New Look for Cenotaph Plaza

26 August 2014

More open space, a new public art sculpture and a grand staircase to improve pedestrian access to Parliament will feature in the refurbished Cenotaph area.

Artist's impression of upgraded Cenotaph Plaza.

An artist’s impression of how the Cenotaph will look

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Work set to start next week will rejuvenate the plaza around the monument. This $2.5m project is a joint venture between the Council and Parliamentary Service.

The Cenotaph was built in 1929 to honour soldiers killed in the First World War. It will be one of the locations for remembrance during next year’s Anzac commemorations by which time the refurbishment will be complete.

Parliamentary Service General Manager, David Stevenson, says the project will strengthen the connection between Parliament and the Cenotaph, a landmark in the city.

“It will also give more space for Anzac Day ceremonies and other gatherings, and create a more pedestrian-friendly area.”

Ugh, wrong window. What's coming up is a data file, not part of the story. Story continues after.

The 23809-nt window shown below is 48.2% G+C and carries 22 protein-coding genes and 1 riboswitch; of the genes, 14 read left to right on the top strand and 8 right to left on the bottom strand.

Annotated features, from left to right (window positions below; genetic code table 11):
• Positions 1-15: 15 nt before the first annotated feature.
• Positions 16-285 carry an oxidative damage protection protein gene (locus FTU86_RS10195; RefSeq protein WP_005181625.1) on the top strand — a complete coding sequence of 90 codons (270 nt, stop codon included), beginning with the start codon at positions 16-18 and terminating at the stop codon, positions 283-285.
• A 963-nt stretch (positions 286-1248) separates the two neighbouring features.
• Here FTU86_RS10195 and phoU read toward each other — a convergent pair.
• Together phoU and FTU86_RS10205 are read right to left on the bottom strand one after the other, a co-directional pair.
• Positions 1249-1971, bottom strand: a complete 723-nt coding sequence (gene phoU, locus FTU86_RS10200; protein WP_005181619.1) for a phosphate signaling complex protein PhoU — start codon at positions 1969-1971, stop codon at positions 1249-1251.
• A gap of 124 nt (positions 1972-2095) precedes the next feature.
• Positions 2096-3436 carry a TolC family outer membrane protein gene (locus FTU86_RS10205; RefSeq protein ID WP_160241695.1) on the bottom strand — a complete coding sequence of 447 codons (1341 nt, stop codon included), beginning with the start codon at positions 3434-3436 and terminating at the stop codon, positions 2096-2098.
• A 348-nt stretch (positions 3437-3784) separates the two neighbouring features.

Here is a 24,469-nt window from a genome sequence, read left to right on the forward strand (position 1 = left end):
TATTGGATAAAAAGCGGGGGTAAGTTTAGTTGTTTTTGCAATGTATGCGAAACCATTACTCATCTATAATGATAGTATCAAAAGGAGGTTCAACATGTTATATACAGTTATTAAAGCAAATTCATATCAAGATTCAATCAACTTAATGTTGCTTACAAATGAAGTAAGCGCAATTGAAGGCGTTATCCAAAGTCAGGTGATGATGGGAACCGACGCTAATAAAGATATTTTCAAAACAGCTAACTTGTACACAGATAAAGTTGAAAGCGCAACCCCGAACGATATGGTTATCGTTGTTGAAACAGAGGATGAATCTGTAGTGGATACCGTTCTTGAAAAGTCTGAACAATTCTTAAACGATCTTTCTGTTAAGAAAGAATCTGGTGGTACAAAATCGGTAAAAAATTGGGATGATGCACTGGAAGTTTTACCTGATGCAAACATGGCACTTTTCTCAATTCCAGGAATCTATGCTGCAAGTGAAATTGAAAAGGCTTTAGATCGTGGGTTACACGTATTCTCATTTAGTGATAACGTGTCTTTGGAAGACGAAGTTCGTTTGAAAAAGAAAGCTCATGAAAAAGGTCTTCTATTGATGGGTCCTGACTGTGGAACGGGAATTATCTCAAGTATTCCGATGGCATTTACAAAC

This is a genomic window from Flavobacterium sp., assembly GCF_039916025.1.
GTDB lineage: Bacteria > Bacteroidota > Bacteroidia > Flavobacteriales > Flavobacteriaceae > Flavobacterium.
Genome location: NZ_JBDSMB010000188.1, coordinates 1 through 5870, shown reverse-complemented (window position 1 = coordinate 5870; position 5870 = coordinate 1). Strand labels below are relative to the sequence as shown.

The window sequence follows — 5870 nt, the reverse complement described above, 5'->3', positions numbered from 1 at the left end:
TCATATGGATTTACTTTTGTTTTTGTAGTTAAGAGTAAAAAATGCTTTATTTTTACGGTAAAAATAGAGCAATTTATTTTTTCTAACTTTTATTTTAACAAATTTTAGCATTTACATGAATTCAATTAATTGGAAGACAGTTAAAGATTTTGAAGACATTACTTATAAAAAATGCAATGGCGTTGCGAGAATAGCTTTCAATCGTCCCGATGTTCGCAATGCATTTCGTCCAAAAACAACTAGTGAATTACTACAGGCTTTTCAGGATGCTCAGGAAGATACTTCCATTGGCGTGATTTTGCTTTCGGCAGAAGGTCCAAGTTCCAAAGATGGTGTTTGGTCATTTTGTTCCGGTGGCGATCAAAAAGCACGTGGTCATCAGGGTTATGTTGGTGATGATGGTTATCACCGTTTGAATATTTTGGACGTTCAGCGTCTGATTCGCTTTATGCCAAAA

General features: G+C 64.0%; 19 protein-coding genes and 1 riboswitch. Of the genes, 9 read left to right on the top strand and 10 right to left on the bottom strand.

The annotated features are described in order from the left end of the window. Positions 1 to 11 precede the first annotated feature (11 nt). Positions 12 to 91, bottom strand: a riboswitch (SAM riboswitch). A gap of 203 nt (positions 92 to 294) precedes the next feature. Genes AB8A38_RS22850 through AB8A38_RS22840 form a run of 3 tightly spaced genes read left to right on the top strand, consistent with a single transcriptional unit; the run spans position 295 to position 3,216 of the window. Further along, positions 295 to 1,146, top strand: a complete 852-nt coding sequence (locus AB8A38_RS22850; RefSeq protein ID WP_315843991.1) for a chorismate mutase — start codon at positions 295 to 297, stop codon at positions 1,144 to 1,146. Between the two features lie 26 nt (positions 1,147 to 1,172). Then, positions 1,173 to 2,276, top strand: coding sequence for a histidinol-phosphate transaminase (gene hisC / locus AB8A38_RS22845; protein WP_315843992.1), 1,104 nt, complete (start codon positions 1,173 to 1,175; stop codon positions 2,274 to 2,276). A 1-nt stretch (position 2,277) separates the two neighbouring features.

Original features of the Cenotaph will be restored, including garden beds and three levels of light-coloured paving, and new seats, paving and lights will be installed in the plaza.

The Council’s Manager of City Planning and Design, Warren Ulusele, says the redesign is part of our overall plan to improve the area around Parliament.

“It will also greatly enhance the heritage of the Cenotaph and links to the surrounding area. This part of Wellington has tremendous significance for iwi and the city’s culture and history.

“While the Cenotaph is closely linked with Parliament and remembrance of the World Wars, the area’s history goes back to Māori settlement.”

Pipitea Pā was sited along Thorndon Quay, near where Pipitea Marae is now, and overlooked Te Whanganui-a-Tara (Wellington Harbour). Over the road in Capital Gateway car park, a pou carved by Eruera Te Whiti Nia acknowledges Wellington iwi who fought in the 28th Māori Battalion. The Oamaru stone pou at Waititi Landing near the Cenotaph, by Rā Vincent, marks the old shoreline and waka landing beach used by Te Ātiawa and other Taranaki Whānui iwi.

The new sculpture by Joe Sheehan will lead pedestrians across the plaza, along the path of Waipiro Stream, with pieces of jade laid in the paving. The small gingko trees here will make way for open space and seats.

The public toilets on Bowen Street will be removed, as will four pohutukawa and a Norfolk pine in Parliament Grounds starting this weekend. The footpath on the Parliament side of Bowen Street, from Lambton Quay to Museum Street, will be closed during construction.

To find out about First World War commemorations, go to Events - WW100